NORTHWEST ARKANSAS, (KNWA/KFTA) — The lack of rain and high temperatures across Arkansas has led to most of Central and Northern Arkansas going under a burn ban. There’s also a wildfire warning across the entire state.
As of Monday, over 40 counties were listed as having a burn ban in effect— including in Madison County. Huntsville Fire Chief, Kevin Shinn, said people in the area need to take the classification seriously.
“Just don’t burn. Don’t think that you’re going to be able to control it because things get out of hand quicker than you would imagine,” said Shinn.
You should also be mindful of unintentional ways you could start a fire. It can even start with your vehicle.
“Whether it’s your exhaust, whether you’re carrying some kind of chains or equipment on your rigs that might fall loose, make sure those are bundled up and secured,” said Shinn.
Large fires are not just a danger to your property.
“You start getting these individuals trying to fight this kind of fire in these kinds of conditions,” said Shinn. “Whether it’s the firefighters responding or the person who did it accidently — the chance for somebody to go into cardiac arrest or to have a heat stroke is significant,” said Shinn.
Even though there wasn’t a burn ban in Washington County on Wednesday, Devil’s Den State Park officials said they were prepared if one were to go into effect.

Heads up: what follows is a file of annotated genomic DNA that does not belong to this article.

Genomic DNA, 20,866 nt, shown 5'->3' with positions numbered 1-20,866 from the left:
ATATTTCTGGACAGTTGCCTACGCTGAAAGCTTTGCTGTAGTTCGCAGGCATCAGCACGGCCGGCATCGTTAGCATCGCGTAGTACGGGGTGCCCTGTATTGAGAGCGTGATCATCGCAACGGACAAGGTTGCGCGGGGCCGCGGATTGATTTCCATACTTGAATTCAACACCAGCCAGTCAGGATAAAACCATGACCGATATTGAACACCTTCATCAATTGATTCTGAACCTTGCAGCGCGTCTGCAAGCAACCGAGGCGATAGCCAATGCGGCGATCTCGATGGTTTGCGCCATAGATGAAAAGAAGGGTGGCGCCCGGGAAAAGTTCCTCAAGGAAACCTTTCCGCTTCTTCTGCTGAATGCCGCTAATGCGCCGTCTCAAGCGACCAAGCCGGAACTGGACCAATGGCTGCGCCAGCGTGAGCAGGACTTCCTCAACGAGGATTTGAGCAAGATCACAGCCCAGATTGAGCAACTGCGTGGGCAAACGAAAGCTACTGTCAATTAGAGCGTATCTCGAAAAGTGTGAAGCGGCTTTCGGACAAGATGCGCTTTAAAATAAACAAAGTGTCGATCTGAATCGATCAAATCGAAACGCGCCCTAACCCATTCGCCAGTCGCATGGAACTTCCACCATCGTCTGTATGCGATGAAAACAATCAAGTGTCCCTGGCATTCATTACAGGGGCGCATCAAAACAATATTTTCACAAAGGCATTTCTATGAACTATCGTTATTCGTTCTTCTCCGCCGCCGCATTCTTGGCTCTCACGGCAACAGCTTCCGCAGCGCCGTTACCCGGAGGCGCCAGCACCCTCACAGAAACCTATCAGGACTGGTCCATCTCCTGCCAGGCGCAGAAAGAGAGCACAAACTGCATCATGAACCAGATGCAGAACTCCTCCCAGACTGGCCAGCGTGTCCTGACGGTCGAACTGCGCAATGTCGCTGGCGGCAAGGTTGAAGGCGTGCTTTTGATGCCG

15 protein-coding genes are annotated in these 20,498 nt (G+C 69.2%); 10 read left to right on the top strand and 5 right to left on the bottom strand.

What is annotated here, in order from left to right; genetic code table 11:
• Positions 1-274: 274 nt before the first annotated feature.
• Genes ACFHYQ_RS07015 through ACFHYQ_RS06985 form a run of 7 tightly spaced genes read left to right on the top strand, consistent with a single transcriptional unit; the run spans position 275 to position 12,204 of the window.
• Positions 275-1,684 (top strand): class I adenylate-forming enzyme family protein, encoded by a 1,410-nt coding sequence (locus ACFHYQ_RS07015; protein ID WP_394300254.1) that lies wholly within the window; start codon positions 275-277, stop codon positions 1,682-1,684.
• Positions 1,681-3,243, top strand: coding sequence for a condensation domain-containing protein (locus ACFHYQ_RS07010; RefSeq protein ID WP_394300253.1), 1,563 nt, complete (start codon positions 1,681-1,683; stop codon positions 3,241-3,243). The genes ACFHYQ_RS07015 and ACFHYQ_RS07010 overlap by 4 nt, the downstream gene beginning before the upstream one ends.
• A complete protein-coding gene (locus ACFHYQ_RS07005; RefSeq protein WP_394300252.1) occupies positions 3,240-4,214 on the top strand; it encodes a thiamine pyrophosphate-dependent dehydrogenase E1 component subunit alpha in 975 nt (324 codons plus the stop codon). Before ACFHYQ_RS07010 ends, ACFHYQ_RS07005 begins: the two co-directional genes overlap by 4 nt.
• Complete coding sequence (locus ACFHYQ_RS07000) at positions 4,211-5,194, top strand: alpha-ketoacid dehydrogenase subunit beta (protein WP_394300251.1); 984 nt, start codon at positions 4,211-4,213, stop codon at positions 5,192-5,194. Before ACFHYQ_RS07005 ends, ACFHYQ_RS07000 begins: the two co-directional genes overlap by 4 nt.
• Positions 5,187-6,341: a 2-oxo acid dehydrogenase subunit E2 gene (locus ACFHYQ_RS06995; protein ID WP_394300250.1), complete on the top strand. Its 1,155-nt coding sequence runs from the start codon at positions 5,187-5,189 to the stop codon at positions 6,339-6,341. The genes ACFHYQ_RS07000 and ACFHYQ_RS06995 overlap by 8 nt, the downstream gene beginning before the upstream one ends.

“Throughout the park on all the bulletin boards, we will place signs that there are burn bans. We also have large signs that we’ll place at the park entrance,” said Devil’s Den State Park Assistant Superintendent Tim Scott.
According to Scott, when conditions are dry a wildfire is always possible. So, they advise guests at the park to be cautious even when a burn ban isn’t in place.
“We will caution our guests to keep the fire small. So, there might be no sparks or embers that will get out into a leaf cluster and start a fire,” said Scott.
If a fire does ignite during a burn ban, even if you were acting illegally, Shinn said you should contact authorities immediately.
“Call 911 immediately so we can get people rolling, no matter which county you’re in. You want to get resources rolling that direction as quickly as you can,” said Shinn.
If you aren’t sure if your county is under a burn ban, you can go to the Arkansas Department of Agriculture’s website.